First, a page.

Images of Sandburg's Chicago...
Butcher for the World,
Tool Maker, Stacker of Wheat,
Player with Railroads and the Nation's Freight Handler;
Stormy, husky, brawling,
City of the Big Shoulders...
Men herding sheep off a Wisconsin Central railroad at stockyard, 1904
Chicago Daily News negative , DN-0003451, Courtesy of Chicago History Museum
Distributing coal to the poor, 1903, Chicago Daily News negative DN-0000380
Courtesy of Chicago History Museum
Poetry Explication: "Chicago," by Carl Sandburg
|Source: "Chicago," in Poetry
for Students, Vol. 3, Gale Research, 1998.
Source Database: Literature Resource Center
Copyright (c) 2001 by Gale Group . All rights reserved. Gale Group is a Thomson Corporation Company.
Author: Carl (August) Sandburg (1878-1967) also known as: Carl Sandburg,
Carl August Sandburg, Jack Phillips, Charles Sandburg, and Charles A. Sandburg
Carl Sandburg's first major volume of poems, Chicago Poems, published in 1916, offered the poem "Chicago," which would go on to be one of the most famous poems that Sandburg wrote. It is a classic example of his form and subject as it uses free verse to reveal, explore, and celebrate the lives of common people. The themes of hard work, suffering, and survival are presented alongside those of laughter and youth with an almost brutal honesty that Sandburg extracted from the everyday language he listened to so closely throughout his life. The opening lines set the poem apart from much of the poetry of the time with "Hog Butcher of the World," and the list of epithets that follow. Sandburg's poetry relied on themes of common, daily life in the same way that the poems of Walt Whitman had. Using a major urban landscape as a focus, the speaker goes on to mention the harsh yet vibrant aspects of American progress. There is violence and hunger in the city, and also the pride of a city so alive. The poem then offers another list, descriptions of work actions, and the line "Building, breaking, rebuilding" which could be seen to represent the cyclical nature of production and consumption in modern industrial life. The poem finishes with a definite emphasis on the experience of laughter, which offers another side of America often found in Sandburg's poetry, that of a country worthy of joyous celebration and livelihood in the face of hardship and progress.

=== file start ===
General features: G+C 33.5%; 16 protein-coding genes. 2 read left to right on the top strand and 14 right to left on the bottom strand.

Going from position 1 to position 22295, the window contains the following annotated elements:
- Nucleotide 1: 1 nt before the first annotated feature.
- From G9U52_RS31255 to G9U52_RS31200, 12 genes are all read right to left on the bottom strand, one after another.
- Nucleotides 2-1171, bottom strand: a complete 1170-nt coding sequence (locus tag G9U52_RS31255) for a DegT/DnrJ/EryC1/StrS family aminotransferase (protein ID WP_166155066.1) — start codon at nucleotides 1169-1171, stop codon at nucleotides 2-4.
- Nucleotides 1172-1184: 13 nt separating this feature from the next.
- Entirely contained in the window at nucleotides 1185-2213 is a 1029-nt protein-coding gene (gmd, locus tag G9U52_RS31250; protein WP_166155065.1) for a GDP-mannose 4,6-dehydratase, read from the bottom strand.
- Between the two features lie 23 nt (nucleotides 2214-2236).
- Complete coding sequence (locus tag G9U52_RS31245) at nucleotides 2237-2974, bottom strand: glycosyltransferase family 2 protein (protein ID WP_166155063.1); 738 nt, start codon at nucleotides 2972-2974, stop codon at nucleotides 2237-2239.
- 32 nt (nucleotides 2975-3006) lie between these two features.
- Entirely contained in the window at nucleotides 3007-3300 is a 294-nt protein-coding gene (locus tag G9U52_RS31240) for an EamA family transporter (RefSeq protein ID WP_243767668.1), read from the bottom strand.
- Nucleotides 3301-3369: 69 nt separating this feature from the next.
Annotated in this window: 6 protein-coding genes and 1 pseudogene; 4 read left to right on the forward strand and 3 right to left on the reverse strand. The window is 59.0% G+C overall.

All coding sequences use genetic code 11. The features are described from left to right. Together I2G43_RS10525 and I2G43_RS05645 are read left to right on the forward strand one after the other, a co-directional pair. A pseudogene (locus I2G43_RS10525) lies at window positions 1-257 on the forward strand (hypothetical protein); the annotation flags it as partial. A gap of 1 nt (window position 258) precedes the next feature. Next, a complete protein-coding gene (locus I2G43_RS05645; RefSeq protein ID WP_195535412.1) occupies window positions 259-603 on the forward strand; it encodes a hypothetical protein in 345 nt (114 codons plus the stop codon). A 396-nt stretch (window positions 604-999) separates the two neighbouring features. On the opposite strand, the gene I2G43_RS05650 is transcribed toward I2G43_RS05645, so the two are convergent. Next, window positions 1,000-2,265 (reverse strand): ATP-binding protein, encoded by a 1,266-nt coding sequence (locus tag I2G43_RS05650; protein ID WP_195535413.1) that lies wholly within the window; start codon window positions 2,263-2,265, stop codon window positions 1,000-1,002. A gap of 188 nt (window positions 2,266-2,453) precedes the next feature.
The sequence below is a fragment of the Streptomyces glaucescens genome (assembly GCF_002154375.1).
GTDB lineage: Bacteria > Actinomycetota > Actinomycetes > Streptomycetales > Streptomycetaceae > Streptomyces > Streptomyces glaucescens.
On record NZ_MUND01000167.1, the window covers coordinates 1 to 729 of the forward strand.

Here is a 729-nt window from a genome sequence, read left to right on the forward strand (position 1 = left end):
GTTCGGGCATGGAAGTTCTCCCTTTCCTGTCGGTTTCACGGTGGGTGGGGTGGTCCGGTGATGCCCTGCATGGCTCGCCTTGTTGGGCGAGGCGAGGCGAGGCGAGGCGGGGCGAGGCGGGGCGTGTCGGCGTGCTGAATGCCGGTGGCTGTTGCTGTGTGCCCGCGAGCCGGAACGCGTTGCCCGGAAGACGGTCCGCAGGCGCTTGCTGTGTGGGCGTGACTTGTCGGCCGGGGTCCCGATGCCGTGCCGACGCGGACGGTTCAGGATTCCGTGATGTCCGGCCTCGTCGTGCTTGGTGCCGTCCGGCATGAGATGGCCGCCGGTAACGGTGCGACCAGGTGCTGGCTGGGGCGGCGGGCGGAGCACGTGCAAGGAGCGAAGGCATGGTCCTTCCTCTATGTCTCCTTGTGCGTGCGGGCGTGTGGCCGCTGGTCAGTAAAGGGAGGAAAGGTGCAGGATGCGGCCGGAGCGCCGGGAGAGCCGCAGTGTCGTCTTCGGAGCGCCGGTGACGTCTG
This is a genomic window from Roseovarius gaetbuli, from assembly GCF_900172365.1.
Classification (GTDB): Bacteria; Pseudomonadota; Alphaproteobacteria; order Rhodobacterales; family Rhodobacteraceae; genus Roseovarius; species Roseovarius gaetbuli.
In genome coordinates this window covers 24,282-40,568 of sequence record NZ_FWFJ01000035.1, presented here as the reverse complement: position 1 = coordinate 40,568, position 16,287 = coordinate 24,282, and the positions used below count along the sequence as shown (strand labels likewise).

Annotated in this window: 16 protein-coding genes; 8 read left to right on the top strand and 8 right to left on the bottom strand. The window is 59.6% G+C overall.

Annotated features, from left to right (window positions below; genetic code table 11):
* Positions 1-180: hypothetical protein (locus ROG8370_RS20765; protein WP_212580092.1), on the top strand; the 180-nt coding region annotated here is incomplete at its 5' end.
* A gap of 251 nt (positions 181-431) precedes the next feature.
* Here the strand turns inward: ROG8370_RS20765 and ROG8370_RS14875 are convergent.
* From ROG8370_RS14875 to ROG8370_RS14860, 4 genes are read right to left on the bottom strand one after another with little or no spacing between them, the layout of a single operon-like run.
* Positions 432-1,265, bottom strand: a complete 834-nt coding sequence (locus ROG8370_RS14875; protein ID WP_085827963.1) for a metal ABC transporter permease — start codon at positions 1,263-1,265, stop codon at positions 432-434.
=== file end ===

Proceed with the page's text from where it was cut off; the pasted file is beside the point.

Sandburg begins the poem with a list of names or epithets for the city that reflects its gritty, earthy, tough spirit. In the early twentieth century Chicago was a center for the industries Sandburg mentions. In these lines the speaker personifies the city by likening it to a "Stormy, husky, brawling" worker, with "Big Shoulders." This list also evokes the human workers who actually perform the work associated with these industries, thus establishing a link between the city and its inhabitants, and beginning a process of merging human qualities with the abstract "idea" of the city. In addition, by being identified with the city, each person seems to represent a combination of the individual and the universal. This is consistent with Sandburg's desire to elevates the working people to a level of great importance, and claims them to be essential elements of larger social organizations.